When today’s environmental leaders press for curbs on immigration and population, it can only call to mind this violent past. Did David Brower, for example, founder of both Friends of the Earth and Earth Island Institute, have to assert that having children without a license should be a crime – given that he had four of his own?

Few environmentalists protest at the theft of tribal lands or stand for indigenous rights. For example, John Burton, of the World Land Trust, formerly of Friends of the Earth, and Fauna and Flora International, openly opposes the very idea, though other key players, some in Greenpeace for example, have signaled support for tribes.

The unexpurgated history of conservation matters because it still shapes attitudes toward tribal peoples. Conservationists no longer pretend to be saving their “race,” but they certainly claim to be saving the world’s heritage, and they mostly retain a supercilious attitude toward those they are destroying.

Such attitudes must change. Conservation nowadays, particularly in Africa and Asia, seems to be as much about land grabbing and profit as anything else. Its quiet partnerships with the logging and mining industries damage the environment. Tribal people are still abused, even shot, for poaching, when they’re just trying to feed their families, while “conservation” still encourages trophy hunting. The rich can hunt, the poor can’t.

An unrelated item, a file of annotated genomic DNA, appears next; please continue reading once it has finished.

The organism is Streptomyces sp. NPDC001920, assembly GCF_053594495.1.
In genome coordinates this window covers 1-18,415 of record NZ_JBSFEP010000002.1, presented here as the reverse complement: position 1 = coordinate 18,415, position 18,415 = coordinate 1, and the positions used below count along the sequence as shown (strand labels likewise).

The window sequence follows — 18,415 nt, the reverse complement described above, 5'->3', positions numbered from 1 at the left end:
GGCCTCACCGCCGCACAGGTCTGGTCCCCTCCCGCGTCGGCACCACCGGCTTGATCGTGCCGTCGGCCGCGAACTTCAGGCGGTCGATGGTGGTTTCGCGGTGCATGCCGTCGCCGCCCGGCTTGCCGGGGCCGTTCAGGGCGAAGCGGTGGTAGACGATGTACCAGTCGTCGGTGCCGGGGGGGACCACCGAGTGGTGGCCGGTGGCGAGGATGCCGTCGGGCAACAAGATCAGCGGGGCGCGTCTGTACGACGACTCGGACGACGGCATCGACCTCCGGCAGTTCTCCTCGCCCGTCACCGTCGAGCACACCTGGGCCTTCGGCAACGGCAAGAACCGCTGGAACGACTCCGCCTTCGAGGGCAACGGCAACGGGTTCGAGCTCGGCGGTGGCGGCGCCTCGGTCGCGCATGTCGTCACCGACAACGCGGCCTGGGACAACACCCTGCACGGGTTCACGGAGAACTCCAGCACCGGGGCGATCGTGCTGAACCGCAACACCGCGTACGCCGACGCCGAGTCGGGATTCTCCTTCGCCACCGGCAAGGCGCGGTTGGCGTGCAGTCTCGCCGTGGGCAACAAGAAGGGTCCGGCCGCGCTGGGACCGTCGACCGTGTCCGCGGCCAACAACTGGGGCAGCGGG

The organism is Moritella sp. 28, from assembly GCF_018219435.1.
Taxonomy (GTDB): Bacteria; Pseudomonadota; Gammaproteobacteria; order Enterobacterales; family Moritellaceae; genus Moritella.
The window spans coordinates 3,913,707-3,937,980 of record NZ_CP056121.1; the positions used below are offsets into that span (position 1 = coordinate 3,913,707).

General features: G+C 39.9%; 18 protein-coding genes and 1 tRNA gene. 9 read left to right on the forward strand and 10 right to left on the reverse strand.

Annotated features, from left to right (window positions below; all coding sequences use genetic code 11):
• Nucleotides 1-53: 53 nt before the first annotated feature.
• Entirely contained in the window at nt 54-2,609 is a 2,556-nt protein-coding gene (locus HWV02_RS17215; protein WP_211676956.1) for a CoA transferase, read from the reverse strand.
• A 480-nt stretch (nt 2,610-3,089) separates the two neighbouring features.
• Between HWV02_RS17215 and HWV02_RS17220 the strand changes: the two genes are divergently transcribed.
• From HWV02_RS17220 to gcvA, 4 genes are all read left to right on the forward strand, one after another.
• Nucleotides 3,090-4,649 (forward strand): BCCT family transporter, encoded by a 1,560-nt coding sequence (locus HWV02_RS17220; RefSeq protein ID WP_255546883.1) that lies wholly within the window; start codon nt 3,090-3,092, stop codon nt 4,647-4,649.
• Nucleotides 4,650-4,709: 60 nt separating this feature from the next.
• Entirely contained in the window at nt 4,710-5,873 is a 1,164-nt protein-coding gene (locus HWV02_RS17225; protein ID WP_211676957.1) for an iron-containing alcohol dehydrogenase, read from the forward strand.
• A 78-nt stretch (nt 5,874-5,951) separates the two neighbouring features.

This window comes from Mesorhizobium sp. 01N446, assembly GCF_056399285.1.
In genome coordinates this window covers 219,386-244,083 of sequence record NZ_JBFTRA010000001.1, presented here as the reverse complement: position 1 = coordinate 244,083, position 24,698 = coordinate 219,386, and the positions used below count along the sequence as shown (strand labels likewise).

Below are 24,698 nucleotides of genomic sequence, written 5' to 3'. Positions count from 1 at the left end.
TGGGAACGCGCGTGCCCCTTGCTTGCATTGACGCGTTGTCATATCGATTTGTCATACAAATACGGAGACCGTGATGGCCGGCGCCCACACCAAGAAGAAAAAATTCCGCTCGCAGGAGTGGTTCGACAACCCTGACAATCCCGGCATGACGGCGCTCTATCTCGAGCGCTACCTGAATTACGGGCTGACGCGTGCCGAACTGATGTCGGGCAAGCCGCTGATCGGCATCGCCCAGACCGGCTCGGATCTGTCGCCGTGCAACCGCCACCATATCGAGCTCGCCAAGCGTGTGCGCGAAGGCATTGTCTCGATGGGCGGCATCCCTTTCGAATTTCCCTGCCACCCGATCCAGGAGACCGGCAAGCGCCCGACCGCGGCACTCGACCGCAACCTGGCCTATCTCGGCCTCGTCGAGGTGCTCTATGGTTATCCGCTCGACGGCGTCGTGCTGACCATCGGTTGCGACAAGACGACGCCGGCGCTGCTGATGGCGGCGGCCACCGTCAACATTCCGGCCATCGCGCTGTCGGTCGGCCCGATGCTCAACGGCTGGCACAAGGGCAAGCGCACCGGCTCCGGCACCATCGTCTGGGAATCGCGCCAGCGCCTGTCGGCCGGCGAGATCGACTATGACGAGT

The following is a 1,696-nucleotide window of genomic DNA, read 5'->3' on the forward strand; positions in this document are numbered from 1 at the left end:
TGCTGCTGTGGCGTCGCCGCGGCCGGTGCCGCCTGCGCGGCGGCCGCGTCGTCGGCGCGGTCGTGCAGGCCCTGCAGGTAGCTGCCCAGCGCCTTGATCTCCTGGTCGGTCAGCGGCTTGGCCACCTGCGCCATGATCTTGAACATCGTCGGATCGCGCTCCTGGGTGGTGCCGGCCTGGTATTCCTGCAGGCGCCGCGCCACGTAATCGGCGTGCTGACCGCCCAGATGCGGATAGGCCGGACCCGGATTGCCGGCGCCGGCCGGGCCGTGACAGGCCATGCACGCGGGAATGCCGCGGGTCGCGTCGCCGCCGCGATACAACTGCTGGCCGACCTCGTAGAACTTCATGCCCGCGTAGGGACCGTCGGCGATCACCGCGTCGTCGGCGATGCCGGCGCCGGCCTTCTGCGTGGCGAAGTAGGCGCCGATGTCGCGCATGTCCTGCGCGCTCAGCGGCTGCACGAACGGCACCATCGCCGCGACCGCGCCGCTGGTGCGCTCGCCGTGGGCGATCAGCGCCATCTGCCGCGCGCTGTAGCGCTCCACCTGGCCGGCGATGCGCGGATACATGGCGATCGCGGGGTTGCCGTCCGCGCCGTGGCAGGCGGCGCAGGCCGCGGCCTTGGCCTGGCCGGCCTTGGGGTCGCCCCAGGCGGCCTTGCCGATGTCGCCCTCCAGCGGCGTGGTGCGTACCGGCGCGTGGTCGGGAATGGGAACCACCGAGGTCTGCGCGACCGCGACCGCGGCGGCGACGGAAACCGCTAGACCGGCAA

In spite of the growing evidence to the contrary, many senior conservationists can’t accept that tribal peoples really are able to manage their lands. They’re wrong. It’s a great con trick and it’s time it was stopped.

Other conservationists are keen to do better. They deserve to know there’s a groundswell of public support behind them, pushing for a major change in conservation to benefit, finally, tribal peoples, nature, and us all.

[Stephen Corry is the director of Survival International, the global movement for tribal peoples’ rights. The organization has a 46-year track record in stopping the theft of tribal lands. Survival’s work on conservation has wide endorsement from environmentalists.]